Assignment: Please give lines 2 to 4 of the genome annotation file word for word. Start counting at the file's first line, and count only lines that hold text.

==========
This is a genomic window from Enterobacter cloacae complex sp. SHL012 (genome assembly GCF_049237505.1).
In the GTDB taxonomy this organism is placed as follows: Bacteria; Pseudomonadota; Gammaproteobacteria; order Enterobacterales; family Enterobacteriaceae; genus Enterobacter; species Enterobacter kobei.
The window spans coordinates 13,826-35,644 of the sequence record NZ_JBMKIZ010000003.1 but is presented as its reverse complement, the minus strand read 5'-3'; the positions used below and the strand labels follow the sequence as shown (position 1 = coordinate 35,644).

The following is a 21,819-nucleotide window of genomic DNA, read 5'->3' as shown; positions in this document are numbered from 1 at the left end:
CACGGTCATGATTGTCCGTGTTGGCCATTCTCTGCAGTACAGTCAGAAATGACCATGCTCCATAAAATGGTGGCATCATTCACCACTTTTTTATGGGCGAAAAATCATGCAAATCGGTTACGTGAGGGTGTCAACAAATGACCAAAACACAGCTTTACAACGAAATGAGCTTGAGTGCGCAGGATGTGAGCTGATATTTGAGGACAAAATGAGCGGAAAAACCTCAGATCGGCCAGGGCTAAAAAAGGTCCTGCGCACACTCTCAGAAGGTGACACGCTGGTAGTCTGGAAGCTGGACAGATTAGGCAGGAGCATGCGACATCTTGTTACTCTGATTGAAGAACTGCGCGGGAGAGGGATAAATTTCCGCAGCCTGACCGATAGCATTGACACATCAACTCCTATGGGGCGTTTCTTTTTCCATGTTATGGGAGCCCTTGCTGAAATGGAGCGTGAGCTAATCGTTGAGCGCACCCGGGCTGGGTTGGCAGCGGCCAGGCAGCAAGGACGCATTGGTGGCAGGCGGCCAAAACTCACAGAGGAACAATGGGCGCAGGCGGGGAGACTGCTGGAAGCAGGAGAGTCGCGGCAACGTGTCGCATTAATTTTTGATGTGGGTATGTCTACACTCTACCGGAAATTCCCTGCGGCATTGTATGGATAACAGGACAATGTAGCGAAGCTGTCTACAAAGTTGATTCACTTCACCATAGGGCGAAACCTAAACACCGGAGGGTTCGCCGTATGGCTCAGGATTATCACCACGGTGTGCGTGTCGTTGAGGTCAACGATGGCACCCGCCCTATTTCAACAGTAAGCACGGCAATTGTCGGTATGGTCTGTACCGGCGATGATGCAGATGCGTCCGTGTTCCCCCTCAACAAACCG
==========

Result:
In the GTDB taxonomy this organism is placed as follows: Bacteria; Pseudomonadota; Gammaproteobacteria; order Enterobacterales; family Enterobacteriaceae; genus Enterobacter; species Enterobacter kobei.
The window spans coordinates 13,826-35,644 of the sequence record NZ_JBMKIZ010000003.1 but is presented as its reverse complement, the minus strand read 5'-3'; the positions used below and the strand labels follow the sequence as shown (position 1 = coordinate 35,644).

The following is a 21,819-nucleotide window of genomic DNA, read 5'->3' as shown; positions in this document are numbered from 1 at the left end: